This week on the HSR blog we delve into the wondrous musical and sonic mind of Scott Solter. Scott’s stunning album One River was re-released by Hidden Shoal in 2011 and ended up on a number of end of year best of lists and scooped some deservedly glowing reviews. Scott is of course also one half of the amazing Boxharp along with Wendy Allen and their band of merry contributors. And let’s not forget his work with Balustrade Ensemble and his ridiculously awesome list of production credits.
Hidden Shoal’s Cam Merton recently dropped five questions on Scott.
CM: How did One River come about? Your previous release under your own name, The Brief Light (Manifold Records, 2003), was markedly different in its pallet and aesthetic.
SS: The pieces began as improvisations with guitar and tape loops. There was no agenda at first. The Brief Light, on the other hand, was music that grew out of teaching myself how to record audio. I had collected a number of instruments over the years that I was too lazy to practice, but when I got the itch to learn record making I pulled out everything and started banging away.
CM: There is a level of compositional complexity at play in One River that may not be immediately apparent depending on your listening mode. Can you talk about this and perhaps expand on your compositional process for One River?
SS: Compositionally it was impulsive and improvised in its technique. I was looking at various images of water and wondered what sort of music they would make. Simple idea. Technically speaking I would build a melody slowly and continue adding harmony until it felt musical. From there it was about how shallow or deep, calm or volatile to take it. After each piece was constructed I’d look for more undercurrents using various tape machine playback speeds. Eventually all the machines were set in motion and mixed live.
CM: I believe that works such as One River require a special mode of listening to fully appreciate. Do you think that it’s important for music to ask something of the listener?
SS: Maybe the proper mode is really just giving space and time for listening. Hopefully the work is compelling enough to firstly draw someone’s attention. I do like a certain open landscape or emotional neutrality to exist in the music so as to offer a listener the chance to plug in their own narratives.
CM: You’ve produced, mixed, engineered for indie (I apologise for the term) artists like Mountain Goats, John Vanderslice, Superchunk, Pattern is Movement and Erik Friedlander to name but a few. What, if anything, do you take from this work into your solo work and also your work with Boxharp? Inversely what do your bring from your own work into these sessions?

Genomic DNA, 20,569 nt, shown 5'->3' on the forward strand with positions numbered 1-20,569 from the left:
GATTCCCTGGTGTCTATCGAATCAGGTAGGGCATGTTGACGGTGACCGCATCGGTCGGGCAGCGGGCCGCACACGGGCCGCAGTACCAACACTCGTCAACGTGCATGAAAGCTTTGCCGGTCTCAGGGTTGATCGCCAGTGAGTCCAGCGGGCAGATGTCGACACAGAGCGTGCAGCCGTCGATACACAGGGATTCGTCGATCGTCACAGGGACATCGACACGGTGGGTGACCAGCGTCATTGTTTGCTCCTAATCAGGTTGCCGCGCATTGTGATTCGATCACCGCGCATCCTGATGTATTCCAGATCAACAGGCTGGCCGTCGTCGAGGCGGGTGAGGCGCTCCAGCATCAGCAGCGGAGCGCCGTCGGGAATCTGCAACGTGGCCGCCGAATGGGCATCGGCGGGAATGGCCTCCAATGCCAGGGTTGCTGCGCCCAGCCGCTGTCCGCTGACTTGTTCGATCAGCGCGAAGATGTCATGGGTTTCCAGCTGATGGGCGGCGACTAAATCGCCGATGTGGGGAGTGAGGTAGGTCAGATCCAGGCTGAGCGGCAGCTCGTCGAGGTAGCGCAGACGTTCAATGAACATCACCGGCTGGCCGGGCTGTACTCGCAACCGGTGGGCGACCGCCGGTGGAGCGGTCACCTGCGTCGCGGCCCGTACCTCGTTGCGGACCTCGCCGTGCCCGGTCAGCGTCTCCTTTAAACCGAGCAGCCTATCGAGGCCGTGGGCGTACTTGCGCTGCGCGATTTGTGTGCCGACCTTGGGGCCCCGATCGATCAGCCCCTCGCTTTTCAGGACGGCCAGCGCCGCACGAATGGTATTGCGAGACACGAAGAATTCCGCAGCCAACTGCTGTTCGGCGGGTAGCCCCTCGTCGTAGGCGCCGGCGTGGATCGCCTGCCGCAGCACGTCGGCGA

SS: The methods of approach are always a work in progress. I like to bring as much of my sensibility to the event as I can but it depends on the variables of the project. On the surface, a lot of these records sound drastically different in tone. Some of them have allowed me to build from the ground up, giving me a great deal of creative license. Others have very limited schedules or resources, requiring me to hit the ground running. Maybe there’s a connection between them that sits deeper. I’m not sure. However, as I move forward in my work I do feel that certain methods have begun to thread themselves through all of the projects.
CM: What’s next for you in solo mode and also for Boxharp?
SS: Several records in the works… Grant Miller and I are close to finishing a new Balustrade Ensemble record that should be ready in soon. There’s also a collection of dark dubs I’m putting together with Rohner Segnitz that I’d like to see released. Boxharp has a great deal of material assembled and recorded that should result in a full length and some singles. There’s also a follow up to One River that should be finished in a few months.
I guess that’s it for now, thanks :^D
“Twins and Wives: a film for One River” by Mark Solter and Laura Solter (DVD release coming early 2012)